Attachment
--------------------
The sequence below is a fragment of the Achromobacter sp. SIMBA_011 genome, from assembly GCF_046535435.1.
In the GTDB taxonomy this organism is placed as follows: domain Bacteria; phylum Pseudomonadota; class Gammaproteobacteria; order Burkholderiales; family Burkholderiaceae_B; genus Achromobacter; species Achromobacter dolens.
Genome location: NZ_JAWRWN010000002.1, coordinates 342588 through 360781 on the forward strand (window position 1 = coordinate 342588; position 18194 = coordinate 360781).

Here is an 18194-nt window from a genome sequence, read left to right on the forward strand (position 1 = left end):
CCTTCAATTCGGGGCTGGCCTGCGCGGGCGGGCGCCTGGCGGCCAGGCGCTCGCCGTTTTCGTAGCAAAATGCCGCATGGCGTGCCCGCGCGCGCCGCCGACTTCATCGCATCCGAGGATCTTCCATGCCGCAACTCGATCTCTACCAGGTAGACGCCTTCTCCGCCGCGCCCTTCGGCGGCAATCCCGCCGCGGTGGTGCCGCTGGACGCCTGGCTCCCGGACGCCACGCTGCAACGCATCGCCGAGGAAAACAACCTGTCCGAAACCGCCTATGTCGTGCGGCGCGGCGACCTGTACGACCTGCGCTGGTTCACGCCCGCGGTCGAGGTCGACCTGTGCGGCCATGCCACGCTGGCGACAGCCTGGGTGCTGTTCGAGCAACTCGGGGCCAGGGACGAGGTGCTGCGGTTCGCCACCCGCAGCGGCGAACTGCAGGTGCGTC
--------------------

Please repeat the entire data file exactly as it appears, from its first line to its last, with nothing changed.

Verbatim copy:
The sequence below is a fragment of the Achromobacter sp. SIMBA_011 genome, from assembly GCF_046535435.1.
In the GTDB taxonomy this organism is placed as follows: domain Bacteria; phylum Pseudomonadota; class Gammaproteobacteria; order Burkholderiales; family Burkholderiaceae_B; genus Achromobacter; species Achromobacter dolens.
Genome location: NZ_JAWRWN010000002.1, coordinates 342588 through 360781 on the forward strand (window position 1 = coordinate 342588; position 18194 = coordinate 360781).

Here is an 18194-nt window from a genome sequence, read left to right on the forward strand (position 1 = left end):
CCTTCAATTCGGGGCTGGCCTGCGCGGGCGGGCGCCTGGCGGCCAGGCGCTCGCCGTTTTCGTAGCAAAATGCCGCATGGCGTGCCCGCGCGCGCCGCCGACTTCATCGCATCCGAGGATCTTCCATGCCGCAACTCGATCTCTACCAGGTAGACGCCTTCTCCGCCGCGCCCTTCGGCGGCAATCCCGCCGCGGTGGTGCCGCTGGACGCCTGGCTCCCGGACGCCACGCTGCAACGCATCGCCGAGGAAAACAACCTGTCCGAAACCGCCTATGTCGTGCGGCGCGGCGACCTGTACGACCTGCGCTGGTTCACGCCCGCGGTCGAGGTCGACCTGTGCGGCCATGCCACGCTGGCGACAGCCTGGGTGCTGTTCGAGCAACTCGGGGCCAGGGACGAGGTGCTGCGGTTCGCCACCCGCAGCGGCGAACTGCAGGTGCGTC